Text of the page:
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Cruise lines sailing in Alaska have to meet the strictest wastewater discharge standards in the world by 2010, and they told state regulators this year they can't do it.
They say there's no such technology available.
The Department of Environmental Conservation, which is charged with enforcing the standards, is not taking them at their word.
A DEC-hired contractor reported Wednesday at a tech session in Juneau on whether any technologies could help the cruise ships comply with the law.
The short answer, so far, is that there are land-based treatment technologies available that would help cruise lines meet the standards, but they haven't yet been adapted for vessels. And any new technologies, vendors told the agencies, are likely to take about two years to implement. At least two cruise lines are conducting their own pilot projects now, though they don't have results yet.
But it doesn't look like ships will meet their 2010 deadline. In fact, no ships currently have systems that meet the stricter standards they'll be required to meet next year. The systems were built for looser wastewater standards.
Alaska law is stricter for cruise ships than for other dischargers because voters deemed it so. They passed a 2006 ballot initiative that required DEC to sample cruise ship discharge at the end of the pipe, before it has had a chance to dilute. The cruise ships have looser standards until 2010.
But that could change. State lawmakers are considering a bill this session that would allow DEC to relax the rules for cruise ships. But until then, DEC is managing to the law in place.
And whether or not the law changes - DEC has avoided taking a stand on whether that should happen - the agency is obliged to look at the best available treatment technology.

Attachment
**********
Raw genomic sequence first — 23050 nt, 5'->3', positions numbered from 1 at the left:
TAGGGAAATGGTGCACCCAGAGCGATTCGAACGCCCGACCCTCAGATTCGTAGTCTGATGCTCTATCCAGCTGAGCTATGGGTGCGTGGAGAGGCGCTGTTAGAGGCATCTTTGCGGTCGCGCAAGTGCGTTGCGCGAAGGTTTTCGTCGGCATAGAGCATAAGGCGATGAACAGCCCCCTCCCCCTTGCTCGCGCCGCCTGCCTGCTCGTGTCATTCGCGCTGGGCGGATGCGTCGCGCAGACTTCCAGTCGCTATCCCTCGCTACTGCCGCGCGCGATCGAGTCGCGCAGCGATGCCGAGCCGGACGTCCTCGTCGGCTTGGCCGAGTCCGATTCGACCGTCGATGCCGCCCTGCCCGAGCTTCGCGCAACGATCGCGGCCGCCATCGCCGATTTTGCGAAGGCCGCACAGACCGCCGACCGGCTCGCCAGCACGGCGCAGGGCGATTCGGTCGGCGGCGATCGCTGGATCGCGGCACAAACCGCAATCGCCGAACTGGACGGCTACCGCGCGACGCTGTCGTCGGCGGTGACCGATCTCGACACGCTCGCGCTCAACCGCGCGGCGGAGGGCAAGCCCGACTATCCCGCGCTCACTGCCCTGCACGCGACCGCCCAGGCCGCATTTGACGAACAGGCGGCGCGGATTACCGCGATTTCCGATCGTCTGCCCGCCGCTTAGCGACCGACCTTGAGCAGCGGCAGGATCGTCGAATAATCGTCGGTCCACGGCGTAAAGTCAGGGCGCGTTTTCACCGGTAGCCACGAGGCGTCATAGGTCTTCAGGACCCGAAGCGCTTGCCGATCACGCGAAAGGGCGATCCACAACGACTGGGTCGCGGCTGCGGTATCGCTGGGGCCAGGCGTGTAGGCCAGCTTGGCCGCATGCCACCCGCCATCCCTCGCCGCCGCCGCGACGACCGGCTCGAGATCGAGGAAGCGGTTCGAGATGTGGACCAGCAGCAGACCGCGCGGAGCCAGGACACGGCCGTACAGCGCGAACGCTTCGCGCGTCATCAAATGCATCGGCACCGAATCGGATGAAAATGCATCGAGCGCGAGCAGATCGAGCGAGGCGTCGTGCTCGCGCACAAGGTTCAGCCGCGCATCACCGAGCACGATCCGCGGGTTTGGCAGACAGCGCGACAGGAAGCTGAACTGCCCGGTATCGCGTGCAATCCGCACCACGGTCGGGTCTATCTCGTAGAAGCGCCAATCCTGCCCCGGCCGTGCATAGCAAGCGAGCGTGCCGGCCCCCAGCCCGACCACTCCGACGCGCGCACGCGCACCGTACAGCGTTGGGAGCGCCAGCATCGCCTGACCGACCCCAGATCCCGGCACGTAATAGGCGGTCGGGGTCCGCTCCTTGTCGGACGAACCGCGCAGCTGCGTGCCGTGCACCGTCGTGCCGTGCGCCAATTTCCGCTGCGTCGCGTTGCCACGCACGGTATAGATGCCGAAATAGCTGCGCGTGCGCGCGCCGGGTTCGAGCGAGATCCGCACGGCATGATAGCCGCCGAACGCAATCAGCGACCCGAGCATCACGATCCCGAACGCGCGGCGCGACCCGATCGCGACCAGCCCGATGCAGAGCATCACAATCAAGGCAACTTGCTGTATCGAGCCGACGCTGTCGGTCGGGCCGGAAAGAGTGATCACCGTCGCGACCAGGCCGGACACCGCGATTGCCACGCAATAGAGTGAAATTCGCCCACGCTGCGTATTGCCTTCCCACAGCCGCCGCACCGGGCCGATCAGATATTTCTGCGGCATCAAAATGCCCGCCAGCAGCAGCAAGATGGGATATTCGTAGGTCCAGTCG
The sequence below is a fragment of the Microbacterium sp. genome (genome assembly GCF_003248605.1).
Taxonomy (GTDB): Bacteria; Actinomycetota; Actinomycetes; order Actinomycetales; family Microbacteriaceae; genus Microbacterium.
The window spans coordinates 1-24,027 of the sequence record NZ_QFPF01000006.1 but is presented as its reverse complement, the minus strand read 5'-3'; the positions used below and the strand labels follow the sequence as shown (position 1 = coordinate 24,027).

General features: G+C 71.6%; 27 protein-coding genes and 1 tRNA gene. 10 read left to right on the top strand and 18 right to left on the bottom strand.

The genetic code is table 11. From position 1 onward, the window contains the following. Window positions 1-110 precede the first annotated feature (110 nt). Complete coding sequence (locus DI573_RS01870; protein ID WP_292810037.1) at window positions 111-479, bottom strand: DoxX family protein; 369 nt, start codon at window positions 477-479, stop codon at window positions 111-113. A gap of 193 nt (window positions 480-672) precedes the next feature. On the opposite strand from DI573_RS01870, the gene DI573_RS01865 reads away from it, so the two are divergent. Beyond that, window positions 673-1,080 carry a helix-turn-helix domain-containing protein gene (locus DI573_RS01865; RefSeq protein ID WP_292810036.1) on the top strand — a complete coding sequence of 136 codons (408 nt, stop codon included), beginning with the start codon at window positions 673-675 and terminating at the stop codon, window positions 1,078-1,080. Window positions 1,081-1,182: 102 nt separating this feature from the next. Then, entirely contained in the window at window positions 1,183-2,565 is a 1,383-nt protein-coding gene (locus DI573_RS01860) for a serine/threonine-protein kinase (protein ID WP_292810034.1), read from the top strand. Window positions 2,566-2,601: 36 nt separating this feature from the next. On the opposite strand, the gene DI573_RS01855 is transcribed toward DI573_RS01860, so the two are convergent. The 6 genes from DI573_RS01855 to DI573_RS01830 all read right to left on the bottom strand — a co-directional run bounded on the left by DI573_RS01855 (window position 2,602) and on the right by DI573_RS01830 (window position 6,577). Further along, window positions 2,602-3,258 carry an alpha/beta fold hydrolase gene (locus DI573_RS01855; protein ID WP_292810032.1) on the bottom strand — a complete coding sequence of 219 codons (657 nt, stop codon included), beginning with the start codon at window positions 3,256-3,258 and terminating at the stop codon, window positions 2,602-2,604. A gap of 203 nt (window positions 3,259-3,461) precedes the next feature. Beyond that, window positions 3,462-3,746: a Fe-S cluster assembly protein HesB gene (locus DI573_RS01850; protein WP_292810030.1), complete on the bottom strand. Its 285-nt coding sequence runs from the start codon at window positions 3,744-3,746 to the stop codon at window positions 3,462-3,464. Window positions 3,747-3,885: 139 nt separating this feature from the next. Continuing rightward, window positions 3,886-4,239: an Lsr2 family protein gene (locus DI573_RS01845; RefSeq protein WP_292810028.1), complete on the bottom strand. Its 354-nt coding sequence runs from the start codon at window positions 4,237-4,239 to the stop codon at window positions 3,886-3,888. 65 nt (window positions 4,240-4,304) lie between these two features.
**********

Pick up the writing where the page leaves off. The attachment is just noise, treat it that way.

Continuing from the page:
How promising new technologies are is up for debate. Cruise watchdogs and some vendors were excited. Cruise industry reps were pessimistic. DEC officials withheld judgment - until they digest the workshop's lessons and publish their findings in mid-April.
What happens if DEC comes out with a different idea of what's feasible than cruise ships?
The agency doesn't have an answer for that yet. But DEC's plan is not to endorse any one technology and require it on ships, said DEC cruise ship program manager Denise Koch. The cruise lines are responsible for their own compliance. The agency just wants to know what's available and feasible.
"We need that knowledge to make permitting decisions that make sense," she said.
Gershon Cohen of Responsible Cruising for Alaska said he was particularly excited about one presenter's way to break down ammonia. In contrast to some other systems, it might be about refrigerator-size, cheap and easy to install.
"She knocked everybody's socks off," he said of the Ohio University presenter.
But some socks stayed on. Industry engineers said this was a particularly tricky problem, and one they'd already spent lots of time and money on. The systems have to fit in small spaces, deal with large waste streams, and go through lengthy bureaucratic approval processes before they get on ships.
"If it was easy to do, it wouldn't just be cruise ships doing this," said Rich Pruitt, environmental manager for Royal Caribbean International.
He estimated the company has spent more than $100 million on water treatment systems so far, and said the average ship's system now costs $3 million to $5 million.
None of the cruise reps said they were inspired by any of the new technologies, at least not for their short deadline.
"This is a good start. It's brought a few ideas out. I'm not sure anyone has convinced me that they're ready," said Randy Fiebrandt of Norwegian Cruise Line.
Fiebrandt has his own contractors delving into ways to modify Norwegian ships' existing treatment systems. They're going to try to make the 2010 deadline. But he noted that for five months each year, Norwegian's ships can't afford to test out unreliable systems because they're sailing in Alaska.
"If there were reception facilities in port, we probably wouldn't be having this discussion," he said.
That's what Cohen, who co-wrote the ballot initiative that required these strict standards, would like to see happen.
Add it to the list of possibilities: Rather than ships changing their individual systems, cities could upgrade their own sewage treatment plants - many of which release more polluted streams than cruise ships - and treat cruise waste and city waste to a higher standard themselves. The upgrades, Cohen said, could be paid for with cruise head tax revenue.
"Everybody wins," he said.